Taking it a little further, does the average rider actually know what technique to practice in the first place? I’ve encountered a lot of so-called “experienced” riders who really had no clue. Eventually they’ll face a critical situation. It might be another ten years. It could also be within the next few minutes. They’re going to just have to take their best guess. Will it be the right one? Even if they have a clue, has training and practice been enough to make their habit overcome their first instinct? In this case, a human’s primal instincts will probably work to their detriment.
My mind’s quickly weighing the situation. How much room do I have? Can I straighten and brake while staying on the road? You can see in the picture that there’s not much room. I’ve already planned on a late apex since the visibility through the corner is restricted. I’m pretty close to the outer edge of my lane already. Will I have to brake while leaned over? How much traction am I using in my lean? How will the gravel in the curve affect me? Heading downhill is preloading the front tire already. How much more can I ask of the front tire? With the added weight of my passenger will the back brake be able to do extra duty?
I’m pleased to say that I was able to stop in time with no harm to any parties involved. Understanding the dynamics involved will go a long ways toward saving a rider’s hide in an emergency. Not to mention a perfectly good motorcycle!
Just like our local money’s the currency of the land, traction’s the currency in riding. Similar to the small amount of money that comes my way, traction’s got a finite limit. There’s only so much currency available. We divide our total budget into smaller accounts.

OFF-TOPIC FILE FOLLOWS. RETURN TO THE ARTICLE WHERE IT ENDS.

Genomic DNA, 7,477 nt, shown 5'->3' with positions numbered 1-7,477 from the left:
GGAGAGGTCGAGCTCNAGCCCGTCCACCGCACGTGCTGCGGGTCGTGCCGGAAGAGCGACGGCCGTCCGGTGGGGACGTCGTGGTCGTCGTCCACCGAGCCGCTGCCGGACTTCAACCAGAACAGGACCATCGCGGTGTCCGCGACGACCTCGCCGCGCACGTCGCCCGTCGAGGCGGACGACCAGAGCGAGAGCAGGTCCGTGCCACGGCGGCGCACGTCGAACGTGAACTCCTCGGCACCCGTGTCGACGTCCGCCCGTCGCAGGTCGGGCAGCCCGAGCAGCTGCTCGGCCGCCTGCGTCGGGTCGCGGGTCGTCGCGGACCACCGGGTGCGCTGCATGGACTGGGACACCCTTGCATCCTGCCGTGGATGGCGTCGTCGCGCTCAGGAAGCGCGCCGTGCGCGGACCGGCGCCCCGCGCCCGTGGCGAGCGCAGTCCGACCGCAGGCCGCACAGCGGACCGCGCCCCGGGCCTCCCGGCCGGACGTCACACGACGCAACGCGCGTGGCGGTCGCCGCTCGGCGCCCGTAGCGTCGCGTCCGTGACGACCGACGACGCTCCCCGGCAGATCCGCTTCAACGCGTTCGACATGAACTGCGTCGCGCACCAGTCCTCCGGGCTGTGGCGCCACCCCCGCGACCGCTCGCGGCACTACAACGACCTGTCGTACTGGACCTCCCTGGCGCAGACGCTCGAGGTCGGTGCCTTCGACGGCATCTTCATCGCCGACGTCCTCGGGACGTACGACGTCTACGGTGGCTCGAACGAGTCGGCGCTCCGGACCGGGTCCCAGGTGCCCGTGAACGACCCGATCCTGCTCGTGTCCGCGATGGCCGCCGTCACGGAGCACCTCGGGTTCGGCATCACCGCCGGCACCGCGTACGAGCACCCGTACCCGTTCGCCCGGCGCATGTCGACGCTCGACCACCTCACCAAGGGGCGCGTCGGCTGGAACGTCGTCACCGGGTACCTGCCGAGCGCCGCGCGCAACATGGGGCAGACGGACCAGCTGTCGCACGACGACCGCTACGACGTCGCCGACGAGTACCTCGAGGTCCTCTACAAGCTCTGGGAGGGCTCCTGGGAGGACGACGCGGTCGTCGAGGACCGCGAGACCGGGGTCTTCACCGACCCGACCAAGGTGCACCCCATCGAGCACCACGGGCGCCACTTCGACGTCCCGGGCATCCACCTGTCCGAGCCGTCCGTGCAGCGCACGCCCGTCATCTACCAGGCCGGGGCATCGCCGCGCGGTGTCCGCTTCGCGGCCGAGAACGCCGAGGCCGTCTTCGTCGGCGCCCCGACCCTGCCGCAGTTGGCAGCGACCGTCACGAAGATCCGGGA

If I had to name a few major expenses in our household, they’d probably look something like this:
Housing: Rent, house payment, taxes, utilities, etc.
Food and supplies: All my household stuff.
Vehicles: Bike stuff at the top of the list, of course!
Savings: I’ve heard of this but haven’t actually managed to have any.
These things are always fluid. Some months bring greater demands in one or two areas and less in the others. Next month it might be just the opposite. Summer brings a little more money to our budget since I teach a lot then. Winter’s a little leaner. Either way, I can’t spend more than my total available funds without being in big trouble.
Traction works the same. There’s a set limit at any given point. Some days the available resources are higher. Some days they’re lower. Either way, I can’t overspend the current limit without dire consequences. Here’s what the main categories would look like for traction accounts.
Driving force: Anything that propels the bike forward
Side forces: Pretty much any time the bike’s in any position other than truly perpendicular
Braking forces: Anything that wants to impede the forward movement of the bike
Traction reserve: You do try to keep some traction for those “pucker” moments, don’t you?
What really makes it interesting is that the demands of each account are always changing. There’s no way to really get into a single pattern that works all the time.
Next post we’ll talk more about managing these separate accounts when braking in a curve. Stay tuned.
Miles and smiles,